GERD: What You Need To Know About Acid Reflux And Heartburn ReliefheadingContent

Posted on May 22, 2018

Woman Suffering From Acid Reflux Or Heartburn-Isolated On White Background

Nearly 20 percent of the US population has a symptom of gastroesophageal reflux disease or simply GERD at least once a week. GERD, often referred to as acid reflux or heartburn, occurs when gastric acidic contents reflux back into the esophagus resulting in a burning sensation behind the breast bone. Most patients will complain of worsening symptoms as soon as they lay down to sleep or after a large meal.

Gastroesophageal Reflux Diagram

Two factors commonly contribute to GERD:

  1. Weakening of the valve between the esophagus and stomach (lower esophageal sphincter)
  2. Hiatal hernia which is the migration of the proximal stomach into the chest rendering the valve mechanism further incompetent

Although most patients with GERD complain of classic heartburn, other associated symptoms can be:

  • Chest pain
  • Hoarseness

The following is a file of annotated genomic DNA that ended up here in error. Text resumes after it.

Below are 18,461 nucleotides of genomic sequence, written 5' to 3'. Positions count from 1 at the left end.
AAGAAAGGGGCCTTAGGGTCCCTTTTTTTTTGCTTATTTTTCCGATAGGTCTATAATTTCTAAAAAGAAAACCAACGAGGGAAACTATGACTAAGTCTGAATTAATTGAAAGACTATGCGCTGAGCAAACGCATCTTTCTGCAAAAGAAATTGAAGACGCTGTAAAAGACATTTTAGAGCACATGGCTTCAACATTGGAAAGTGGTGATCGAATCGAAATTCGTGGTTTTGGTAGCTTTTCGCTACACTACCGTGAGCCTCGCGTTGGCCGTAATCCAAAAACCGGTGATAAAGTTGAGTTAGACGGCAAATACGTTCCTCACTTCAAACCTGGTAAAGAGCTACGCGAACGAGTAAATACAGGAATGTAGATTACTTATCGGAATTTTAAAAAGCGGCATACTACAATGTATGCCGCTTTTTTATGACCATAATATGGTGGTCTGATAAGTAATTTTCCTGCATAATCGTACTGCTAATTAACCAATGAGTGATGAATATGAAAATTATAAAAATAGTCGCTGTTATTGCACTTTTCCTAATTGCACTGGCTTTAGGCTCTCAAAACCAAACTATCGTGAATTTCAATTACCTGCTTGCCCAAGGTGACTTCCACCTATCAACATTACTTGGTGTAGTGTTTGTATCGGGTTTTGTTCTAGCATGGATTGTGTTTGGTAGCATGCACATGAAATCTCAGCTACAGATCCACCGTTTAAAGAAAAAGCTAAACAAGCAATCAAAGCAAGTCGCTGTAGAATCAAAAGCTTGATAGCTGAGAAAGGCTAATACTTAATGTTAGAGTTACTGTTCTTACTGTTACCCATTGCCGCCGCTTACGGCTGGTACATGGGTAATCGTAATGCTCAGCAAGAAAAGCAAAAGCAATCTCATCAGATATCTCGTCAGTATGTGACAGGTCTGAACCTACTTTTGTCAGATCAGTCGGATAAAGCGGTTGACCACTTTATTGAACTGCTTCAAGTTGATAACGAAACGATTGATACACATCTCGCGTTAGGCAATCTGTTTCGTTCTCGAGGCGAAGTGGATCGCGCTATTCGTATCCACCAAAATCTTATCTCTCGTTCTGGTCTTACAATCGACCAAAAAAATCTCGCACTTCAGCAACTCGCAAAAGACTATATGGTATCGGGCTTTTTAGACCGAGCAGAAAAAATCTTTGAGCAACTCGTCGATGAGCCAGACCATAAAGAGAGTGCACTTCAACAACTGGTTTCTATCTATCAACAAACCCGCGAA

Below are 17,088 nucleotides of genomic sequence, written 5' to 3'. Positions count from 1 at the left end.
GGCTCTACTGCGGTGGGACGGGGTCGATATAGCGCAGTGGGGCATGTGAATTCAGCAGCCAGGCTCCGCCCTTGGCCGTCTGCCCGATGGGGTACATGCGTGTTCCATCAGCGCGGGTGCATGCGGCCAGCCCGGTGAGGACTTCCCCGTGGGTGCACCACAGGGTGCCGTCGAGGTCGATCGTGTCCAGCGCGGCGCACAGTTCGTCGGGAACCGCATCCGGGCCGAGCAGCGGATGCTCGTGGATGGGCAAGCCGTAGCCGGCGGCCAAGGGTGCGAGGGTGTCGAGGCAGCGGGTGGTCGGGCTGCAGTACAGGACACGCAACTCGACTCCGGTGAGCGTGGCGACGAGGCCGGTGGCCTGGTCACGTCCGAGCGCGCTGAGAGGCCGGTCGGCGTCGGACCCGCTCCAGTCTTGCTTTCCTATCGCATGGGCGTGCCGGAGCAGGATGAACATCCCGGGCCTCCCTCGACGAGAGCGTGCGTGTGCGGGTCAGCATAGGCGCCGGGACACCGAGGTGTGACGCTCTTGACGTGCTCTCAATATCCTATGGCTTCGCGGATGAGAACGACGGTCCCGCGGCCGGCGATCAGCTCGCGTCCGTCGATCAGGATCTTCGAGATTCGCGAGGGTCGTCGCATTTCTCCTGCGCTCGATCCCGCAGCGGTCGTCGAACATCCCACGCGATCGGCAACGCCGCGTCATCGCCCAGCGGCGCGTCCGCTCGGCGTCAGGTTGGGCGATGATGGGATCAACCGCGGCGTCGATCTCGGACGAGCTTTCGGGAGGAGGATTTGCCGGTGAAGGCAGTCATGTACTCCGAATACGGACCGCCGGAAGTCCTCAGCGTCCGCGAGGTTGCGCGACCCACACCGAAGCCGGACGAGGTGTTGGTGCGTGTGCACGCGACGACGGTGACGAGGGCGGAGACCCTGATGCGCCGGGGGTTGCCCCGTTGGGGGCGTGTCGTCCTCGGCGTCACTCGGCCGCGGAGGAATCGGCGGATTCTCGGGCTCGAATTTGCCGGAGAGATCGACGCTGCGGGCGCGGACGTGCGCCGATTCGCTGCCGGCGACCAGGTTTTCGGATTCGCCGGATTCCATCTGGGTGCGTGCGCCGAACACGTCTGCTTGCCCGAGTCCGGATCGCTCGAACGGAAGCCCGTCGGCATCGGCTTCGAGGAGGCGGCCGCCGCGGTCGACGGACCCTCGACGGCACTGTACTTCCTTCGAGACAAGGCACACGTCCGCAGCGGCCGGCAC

• Wheezing
  • Sore throat

How you can treat your Acid Reflux symptoms?

Unfortunately, many patients make use of over-the-counter antacid medications which provide quick relief of symptoms but do not provide 24-hour acid protection and therefore do not prevent long-term complications of GERD. It is important that patients report GERD to their primary care physician or consult with a gastroenterologist about recurring reflux.

GERD is a chronic illness and, if left untreated, may lead to progressive inflammation and scarring of the distal esophagus with narrowing of the lumen resulting in difficult swallowing. More importantly, a smaller percentage of patients with longstanding GERD may develop Barrett’s esophagus which involves the replacement of the normal esophageal lining with an abnormal precancerous epithelium called Barrett’s esophagus.

The treatment of GERD involves important life-style modifications (weight loss, reduction of caffeine intake, smaller meals) and use of medications to reduce acid production in the stomach. Rarely, if medical therapy fails, surgery may be required. Consult your primary care or GI specialist about your GERD treatment options.